The church dates from the 12th century and has always been associated with, and was for a long time linked to, the Benedictine Priory close by. The remains of the priory buildings are now part of a private house.
Outside, the great Yew tree by the porch is said to be 1,600 years old. The church itself has a Norman chancel; the monks would have used the latter (the parishioners restricted to the nave), which still preserves its Norman lancets and low ledges for seating the monks: originally, the floor would have been lower, so making the seating more practical.
The north transept chapel was added early in the 13th century, with the two-bay south aisle following slightly later. This was later partially blocked, but reopened during Victorian restoration. The chancel arch is also a 19th century replacement in the 13th century style.
The nave rebuilt with the fine roof, with kingposts and tie-beams in the 14th century, and most of the windows renewed in the decorated style. The north porch was added in the 15th century, as well as the Perpendicular East Window.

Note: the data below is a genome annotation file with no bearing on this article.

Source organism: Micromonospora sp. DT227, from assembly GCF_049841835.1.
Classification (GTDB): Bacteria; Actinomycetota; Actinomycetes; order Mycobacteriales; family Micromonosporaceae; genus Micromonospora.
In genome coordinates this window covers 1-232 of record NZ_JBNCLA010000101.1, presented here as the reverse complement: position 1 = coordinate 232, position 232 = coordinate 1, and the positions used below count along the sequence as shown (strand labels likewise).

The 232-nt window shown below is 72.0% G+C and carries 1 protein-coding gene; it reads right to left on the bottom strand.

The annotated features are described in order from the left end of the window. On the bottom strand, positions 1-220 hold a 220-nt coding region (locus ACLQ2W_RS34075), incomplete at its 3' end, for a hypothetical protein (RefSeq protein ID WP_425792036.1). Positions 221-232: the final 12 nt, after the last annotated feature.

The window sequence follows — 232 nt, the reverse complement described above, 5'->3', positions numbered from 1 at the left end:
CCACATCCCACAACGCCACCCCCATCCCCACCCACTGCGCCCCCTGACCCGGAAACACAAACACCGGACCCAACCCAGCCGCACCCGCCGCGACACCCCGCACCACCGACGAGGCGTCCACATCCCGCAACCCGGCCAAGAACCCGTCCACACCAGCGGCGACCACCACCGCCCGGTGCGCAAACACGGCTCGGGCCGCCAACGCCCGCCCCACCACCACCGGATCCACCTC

The best furnishing is undoubtedly the Jacobean pulpit, dating from 1610, complete with a back panel and sounding board, topped off with a fine open-work obelisk. A puzzling, weathered carving set in the south chancel wall, brought in from outside in 1948, is thought to be 12th or 13th century and female - possibly a Madonna holding a diminutive Christ.
Also of interest are the fluted frieze and steep pediment from an Elizabethan monument in the south aisle, said to have been to a member of the Culpeper family.
On Sunday 21st July 2002 the Church suffered a severe fire which destroyed the north transept (vestry), the ‘Bee and Butterfly’ window and the Victorian organ. Extensive heat, smoke and water damage occurred in the rest of the church.
Since then a major restoration has taken place and the church was rededicated by the Right Reverend John Hind, Bishop of Chichester, on the 4th of January 2004. In the north chapel a new ‘Bee and Butterfly’ window was installed to replace that destroyed by the fire. The window incorporates pieces from the original and depicts St Peter surrounded by butterflies and bees, above - appropriately enough - a Phoenix.